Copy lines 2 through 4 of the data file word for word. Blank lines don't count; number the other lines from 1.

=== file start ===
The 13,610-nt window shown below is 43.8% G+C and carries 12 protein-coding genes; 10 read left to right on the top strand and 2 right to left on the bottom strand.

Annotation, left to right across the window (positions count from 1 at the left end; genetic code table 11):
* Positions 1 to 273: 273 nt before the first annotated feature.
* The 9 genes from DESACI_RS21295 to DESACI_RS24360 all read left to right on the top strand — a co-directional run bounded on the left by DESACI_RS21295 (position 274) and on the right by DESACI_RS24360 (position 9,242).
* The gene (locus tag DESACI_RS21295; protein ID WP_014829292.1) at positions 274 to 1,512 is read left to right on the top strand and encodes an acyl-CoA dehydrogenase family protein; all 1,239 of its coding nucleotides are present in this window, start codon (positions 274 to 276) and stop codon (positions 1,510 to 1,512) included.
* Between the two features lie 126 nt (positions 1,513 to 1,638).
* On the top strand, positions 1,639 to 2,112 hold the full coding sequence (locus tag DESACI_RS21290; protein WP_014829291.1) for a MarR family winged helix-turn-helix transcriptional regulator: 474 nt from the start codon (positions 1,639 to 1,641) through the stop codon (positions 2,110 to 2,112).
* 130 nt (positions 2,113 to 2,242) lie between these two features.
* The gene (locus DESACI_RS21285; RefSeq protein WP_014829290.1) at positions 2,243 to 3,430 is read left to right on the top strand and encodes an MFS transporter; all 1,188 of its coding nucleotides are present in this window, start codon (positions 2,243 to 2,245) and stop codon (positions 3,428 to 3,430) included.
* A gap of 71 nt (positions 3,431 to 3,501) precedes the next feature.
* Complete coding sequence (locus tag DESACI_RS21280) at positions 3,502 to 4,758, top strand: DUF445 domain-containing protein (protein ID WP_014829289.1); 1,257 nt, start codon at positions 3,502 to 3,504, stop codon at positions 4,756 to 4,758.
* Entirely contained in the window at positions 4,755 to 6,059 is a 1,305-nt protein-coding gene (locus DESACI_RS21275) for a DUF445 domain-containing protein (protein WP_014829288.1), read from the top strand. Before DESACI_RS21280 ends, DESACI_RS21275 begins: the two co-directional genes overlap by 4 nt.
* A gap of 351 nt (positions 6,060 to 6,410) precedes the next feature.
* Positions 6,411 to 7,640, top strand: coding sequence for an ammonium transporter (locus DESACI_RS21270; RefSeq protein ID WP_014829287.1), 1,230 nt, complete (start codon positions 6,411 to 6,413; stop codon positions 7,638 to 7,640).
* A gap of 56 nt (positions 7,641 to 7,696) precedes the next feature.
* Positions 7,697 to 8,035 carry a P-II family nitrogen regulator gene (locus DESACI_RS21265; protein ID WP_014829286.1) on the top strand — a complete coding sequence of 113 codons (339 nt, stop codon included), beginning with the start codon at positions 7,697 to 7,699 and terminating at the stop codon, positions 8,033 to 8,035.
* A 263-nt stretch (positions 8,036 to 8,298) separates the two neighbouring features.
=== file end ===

Annotation, left to right across the window (positions count from 1 at the left end; genetic code table 11):
* Positions 1 to 273: 273 nt before the first annotated feature.
* The 9 genes from DESACI_RS21295 to DESACI_RS24360 all read left to right on the top strand — a co-directional run bounded on the left by DESACI_RS21295 (position 274) and on the right by DESACI_RS24360 (position 9,242).